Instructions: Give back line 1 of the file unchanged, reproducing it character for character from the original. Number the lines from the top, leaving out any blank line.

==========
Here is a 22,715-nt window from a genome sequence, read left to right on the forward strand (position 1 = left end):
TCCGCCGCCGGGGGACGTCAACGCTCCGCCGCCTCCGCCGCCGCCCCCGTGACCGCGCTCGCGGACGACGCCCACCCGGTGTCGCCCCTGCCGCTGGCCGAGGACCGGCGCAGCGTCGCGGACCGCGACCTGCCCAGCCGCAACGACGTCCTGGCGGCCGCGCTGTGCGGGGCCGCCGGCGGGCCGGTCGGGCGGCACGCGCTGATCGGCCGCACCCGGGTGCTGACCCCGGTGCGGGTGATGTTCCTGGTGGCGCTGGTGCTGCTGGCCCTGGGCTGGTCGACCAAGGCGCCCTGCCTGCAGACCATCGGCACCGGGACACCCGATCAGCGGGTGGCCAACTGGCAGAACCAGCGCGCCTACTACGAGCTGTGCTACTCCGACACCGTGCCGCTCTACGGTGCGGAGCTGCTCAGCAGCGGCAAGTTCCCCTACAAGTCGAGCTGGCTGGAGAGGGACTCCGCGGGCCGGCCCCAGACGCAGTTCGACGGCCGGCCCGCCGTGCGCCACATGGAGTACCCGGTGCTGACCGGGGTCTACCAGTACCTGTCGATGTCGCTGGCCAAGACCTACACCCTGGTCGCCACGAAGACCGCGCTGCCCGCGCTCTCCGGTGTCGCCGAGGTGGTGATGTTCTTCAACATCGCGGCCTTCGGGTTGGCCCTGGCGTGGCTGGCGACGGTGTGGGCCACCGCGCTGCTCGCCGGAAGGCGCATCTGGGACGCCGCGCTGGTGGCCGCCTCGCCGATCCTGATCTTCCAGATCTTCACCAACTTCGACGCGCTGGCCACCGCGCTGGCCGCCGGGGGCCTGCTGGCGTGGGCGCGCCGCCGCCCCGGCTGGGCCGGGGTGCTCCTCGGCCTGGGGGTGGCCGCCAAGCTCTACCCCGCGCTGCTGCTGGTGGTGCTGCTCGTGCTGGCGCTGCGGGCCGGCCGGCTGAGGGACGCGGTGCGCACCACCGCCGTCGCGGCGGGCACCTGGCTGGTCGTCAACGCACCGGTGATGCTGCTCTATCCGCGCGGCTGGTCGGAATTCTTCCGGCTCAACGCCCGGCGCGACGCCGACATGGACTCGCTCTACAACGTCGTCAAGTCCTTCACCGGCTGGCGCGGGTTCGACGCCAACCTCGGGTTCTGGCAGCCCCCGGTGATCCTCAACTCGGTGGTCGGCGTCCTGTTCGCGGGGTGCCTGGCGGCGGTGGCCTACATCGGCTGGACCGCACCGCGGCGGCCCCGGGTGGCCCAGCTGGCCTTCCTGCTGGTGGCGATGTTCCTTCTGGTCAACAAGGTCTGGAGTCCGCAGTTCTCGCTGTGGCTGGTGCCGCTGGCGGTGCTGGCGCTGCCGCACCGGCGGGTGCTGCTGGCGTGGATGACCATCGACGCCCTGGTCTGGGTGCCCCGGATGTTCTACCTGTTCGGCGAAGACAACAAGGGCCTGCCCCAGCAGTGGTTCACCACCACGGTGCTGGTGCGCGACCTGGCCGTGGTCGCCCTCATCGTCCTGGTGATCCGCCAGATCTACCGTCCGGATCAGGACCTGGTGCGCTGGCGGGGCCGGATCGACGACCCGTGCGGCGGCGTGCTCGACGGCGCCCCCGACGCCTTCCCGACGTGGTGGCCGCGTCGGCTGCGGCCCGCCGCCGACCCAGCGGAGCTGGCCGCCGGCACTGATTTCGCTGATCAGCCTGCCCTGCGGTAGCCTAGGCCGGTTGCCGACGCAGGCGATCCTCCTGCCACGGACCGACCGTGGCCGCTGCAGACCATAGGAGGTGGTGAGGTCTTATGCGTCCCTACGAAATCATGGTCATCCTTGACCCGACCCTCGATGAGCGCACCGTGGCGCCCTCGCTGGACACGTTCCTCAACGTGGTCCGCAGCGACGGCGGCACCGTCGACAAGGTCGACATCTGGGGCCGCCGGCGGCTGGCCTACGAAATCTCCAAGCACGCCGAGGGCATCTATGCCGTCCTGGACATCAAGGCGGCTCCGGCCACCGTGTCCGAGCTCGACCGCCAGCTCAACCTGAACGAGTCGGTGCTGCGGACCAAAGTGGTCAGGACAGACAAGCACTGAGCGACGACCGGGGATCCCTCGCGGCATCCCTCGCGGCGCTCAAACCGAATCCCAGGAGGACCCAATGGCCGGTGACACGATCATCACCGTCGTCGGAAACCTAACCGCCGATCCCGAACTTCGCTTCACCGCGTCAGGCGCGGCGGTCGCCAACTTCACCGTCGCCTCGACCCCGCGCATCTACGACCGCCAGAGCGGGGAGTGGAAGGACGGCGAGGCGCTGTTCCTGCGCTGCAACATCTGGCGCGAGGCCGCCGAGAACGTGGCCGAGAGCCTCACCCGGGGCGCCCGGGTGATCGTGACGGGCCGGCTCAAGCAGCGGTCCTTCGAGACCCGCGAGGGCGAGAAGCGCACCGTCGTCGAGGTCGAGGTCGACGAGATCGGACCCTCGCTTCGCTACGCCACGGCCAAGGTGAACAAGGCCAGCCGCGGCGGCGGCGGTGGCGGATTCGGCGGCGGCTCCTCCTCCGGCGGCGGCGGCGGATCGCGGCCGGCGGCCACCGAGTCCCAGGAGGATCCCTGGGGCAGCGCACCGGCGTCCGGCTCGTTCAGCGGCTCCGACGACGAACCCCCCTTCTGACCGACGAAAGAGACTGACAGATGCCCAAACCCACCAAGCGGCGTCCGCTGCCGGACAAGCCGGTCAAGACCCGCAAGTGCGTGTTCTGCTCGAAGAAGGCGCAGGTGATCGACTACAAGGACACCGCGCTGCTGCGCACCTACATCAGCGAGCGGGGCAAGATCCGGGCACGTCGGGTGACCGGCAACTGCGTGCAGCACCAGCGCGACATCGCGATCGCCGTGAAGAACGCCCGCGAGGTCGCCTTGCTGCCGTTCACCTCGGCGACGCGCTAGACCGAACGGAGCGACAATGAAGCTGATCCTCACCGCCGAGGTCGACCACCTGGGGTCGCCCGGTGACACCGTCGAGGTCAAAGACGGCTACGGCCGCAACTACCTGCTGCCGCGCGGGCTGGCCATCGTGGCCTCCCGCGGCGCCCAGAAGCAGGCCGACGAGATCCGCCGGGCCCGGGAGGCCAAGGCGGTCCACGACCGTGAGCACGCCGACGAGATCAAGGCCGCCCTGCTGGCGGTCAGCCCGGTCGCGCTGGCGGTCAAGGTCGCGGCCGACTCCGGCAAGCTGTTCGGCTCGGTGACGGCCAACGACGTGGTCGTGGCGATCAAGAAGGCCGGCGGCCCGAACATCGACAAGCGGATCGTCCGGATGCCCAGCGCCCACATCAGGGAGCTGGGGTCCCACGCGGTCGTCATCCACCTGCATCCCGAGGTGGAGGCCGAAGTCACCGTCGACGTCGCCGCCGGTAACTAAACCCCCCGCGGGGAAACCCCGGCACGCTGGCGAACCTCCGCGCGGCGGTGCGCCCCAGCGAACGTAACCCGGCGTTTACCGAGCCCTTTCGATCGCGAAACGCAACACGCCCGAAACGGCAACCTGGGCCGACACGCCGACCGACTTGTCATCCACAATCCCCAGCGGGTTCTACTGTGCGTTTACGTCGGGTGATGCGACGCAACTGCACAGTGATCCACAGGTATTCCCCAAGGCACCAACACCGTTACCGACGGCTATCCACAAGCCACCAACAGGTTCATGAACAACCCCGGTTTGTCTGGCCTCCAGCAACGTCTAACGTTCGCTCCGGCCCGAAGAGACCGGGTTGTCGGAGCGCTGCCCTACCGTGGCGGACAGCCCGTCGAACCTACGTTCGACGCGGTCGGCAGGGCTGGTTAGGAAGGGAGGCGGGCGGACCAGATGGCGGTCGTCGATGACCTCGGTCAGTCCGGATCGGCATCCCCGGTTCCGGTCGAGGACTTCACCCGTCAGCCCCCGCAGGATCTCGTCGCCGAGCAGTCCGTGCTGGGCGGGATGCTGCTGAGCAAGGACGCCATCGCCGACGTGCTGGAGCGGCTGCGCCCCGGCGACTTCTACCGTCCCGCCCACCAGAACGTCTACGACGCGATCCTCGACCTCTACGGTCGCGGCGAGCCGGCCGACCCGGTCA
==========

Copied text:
Here is a 22,715-nt window from a genome sequence, read left to right on the forward strand (position 1 = left end):